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Discussion in 'General Baptist Discussions' started by webdog, Sep 21, 2007.
Why do we do it?
To thank God for his provisions.
to get it out of the way to be able to eat before the meal gets cold!
Why is it often referred to as asking God's blessing on the food?
Because we say "bless this food we are about to partake"
I'm no expert on the matter but my guess would be to give thanks in the manner that Christ gave thanks before taking the bread and cup at the last supper.
Because when Moses was standing at the Red Sea, God parted it.
1Th 5:16 Rejoice always;
1Th 5:17 pray without ceasing;
1Th 5:18 in everything give thanks; for this is God's will for you in Christ Jesus.
Might have came from these verses.
Why do we say this? This is what I'm trying to find out...
What does this have to do with eating? :laugh:
...but why do we pick meals to give thanks, and not pray gefore we get dressed, talk on the phone, drive, etc?
Moses thanked God for dry land.
I thank God for food.
I believe it's because the traditional prayer used to say grace is "God is great, God is good, let us thank him for our food, Amen."
I am thinking this could make us look silly but I could be wrong
Because after the meal it's too late.
1 Tim 4:4, 5.
Praying before we eat makes the food holy?
The food is thus set apart for nourishment as in the case of John 6, where Jesus bless the food before He fed the multitude.
That's probably the best answer I've gotten yet.
Another question is why do we do it? If Christ blessed the food as part of a miracle, why do we do it?
1. Paul bless the food in Acts 27:34-36, without a miracle.
2. Jesus does the same after His resurrection (Lk 24:30).
3. I suspect it a way of showing thankfulness and at the same time, sanctifying the food.
4. Outside of that, it may boil down to good table manners, but that is too shallow a reason.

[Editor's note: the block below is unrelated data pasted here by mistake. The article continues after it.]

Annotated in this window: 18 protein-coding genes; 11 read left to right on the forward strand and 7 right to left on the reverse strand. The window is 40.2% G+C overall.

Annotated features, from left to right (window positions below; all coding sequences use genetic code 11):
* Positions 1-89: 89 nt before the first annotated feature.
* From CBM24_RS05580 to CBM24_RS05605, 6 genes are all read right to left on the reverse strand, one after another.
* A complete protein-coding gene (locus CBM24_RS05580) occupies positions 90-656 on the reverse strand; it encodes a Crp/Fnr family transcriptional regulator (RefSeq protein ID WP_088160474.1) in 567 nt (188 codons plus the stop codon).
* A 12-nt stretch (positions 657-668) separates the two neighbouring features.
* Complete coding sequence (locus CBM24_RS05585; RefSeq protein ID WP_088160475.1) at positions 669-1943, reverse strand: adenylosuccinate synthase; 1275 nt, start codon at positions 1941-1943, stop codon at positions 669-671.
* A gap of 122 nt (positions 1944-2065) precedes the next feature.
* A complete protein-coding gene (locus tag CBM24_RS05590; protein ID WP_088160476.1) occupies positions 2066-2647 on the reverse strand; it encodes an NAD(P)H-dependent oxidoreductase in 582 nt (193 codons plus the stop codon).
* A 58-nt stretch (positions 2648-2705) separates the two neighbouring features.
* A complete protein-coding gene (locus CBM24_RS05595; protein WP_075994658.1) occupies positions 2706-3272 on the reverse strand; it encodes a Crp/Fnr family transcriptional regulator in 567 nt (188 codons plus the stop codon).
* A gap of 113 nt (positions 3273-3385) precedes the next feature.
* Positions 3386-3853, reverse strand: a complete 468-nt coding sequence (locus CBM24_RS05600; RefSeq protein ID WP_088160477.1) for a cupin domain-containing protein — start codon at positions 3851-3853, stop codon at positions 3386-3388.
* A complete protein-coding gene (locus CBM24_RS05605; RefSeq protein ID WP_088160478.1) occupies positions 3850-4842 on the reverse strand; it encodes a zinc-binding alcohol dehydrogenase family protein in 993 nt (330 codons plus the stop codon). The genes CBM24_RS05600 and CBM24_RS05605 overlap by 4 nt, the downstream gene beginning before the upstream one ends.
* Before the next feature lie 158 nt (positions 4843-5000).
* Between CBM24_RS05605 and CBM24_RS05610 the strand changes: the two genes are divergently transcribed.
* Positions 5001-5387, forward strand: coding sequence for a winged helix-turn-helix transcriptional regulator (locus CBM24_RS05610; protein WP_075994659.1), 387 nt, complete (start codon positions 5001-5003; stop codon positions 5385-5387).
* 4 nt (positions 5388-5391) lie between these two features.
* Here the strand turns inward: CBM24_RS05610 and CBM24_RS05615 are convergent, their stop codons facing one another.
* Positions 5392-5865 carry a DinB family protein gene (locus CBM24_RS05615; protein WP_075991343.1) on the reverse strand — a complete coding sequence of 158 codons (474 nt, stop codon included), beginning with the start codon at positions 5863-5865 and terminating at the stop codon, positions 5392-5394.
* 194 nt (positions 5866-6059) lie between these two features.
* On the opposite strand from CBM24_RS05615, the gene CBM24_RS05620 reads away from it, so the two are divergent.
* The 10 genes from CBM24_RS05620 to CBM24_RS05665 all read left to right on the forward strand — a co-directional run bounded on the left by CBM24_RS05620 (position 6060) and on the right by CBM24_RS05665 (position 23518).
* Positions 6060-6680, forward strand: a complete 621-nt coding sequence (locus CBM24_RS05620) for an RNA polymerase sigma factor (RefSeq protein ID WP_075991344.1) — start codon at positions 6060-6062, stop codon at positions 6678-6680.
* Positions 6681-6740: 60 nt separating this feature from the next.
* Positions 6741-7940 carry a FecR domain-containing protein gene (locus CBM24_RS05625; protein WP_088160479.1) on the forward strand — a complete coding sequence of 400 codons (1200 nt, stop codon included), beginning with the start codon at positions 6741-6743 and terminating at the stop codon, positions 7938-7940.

RE: Why do we say grace before eating?
Web, I am no expert on this matter, either. I guess some of this could be tradition? I do think it's very biblically supported, as some have quoted scriptures in reference to the subject at hand. I may not ask for His blessing everytime I eat a snack, but when I set down at the table, I do my best to do it everytime. I know that without Him blessing me to be able to work to bring home the money to buy the food, the car to drive to get the food, the money to buy the gas to put in it, the ability of my wife to cook for me....LOL. So in essensce, He allows/blesses me to have the food on our table. So this is why we should worry more about giving thanks to Him, than wondering why we do/should. I thank Him for all that He has given me!
Frankly, I think it is-- or at least can be-- rather silly. I don't know why, but I am often considered 'the one' to ask to "bless" the food when I am eating with others-- which is a rarity, as I live alone and work odd hours. Anyway, I have turned some people off to this by surprising them with terms like "bless this here food before we shovel it down our traps," or having a rhyme in mind like at Thanksgiving: "We bow our heads and ask your blessing on all this turkey and all this dressing.....thanks for contributing to our obesity, but please bless those who live in necessity." Often enough no one asks for any prayer at the next T-G or other occasion.
Shenandoah has been one of my favorite movies since I first saw it on television when I was about 10. But one thing which has changed is my attitude toward 'Charlie Anderson [Jimmy Stewart]'s "grace" at the beginning. He is the patriarch of a Virginia family and wants to stay completely out of the Civil War which is raging around him, because he opposes slavery, yet he does not want any of his 6 sons fighting for or against his fellow Virginians. So they try to 'do their own living' as self-sufficiently as possible. And I now tend to agree with the attitude 'Charlie' shows as the family sits down for their evening meal. He says:
Lord-- we cleared this land. We plowed it, sowed it, harvested. We cooked the harvest. It wouldn't be here and we wouldn't be eatin' it if we hadn't done it all ourselves. We worked dog-bone hard for every crumb and morsel. But we thank you just the same anyway, Lord, for this food we're about to eat-Amen.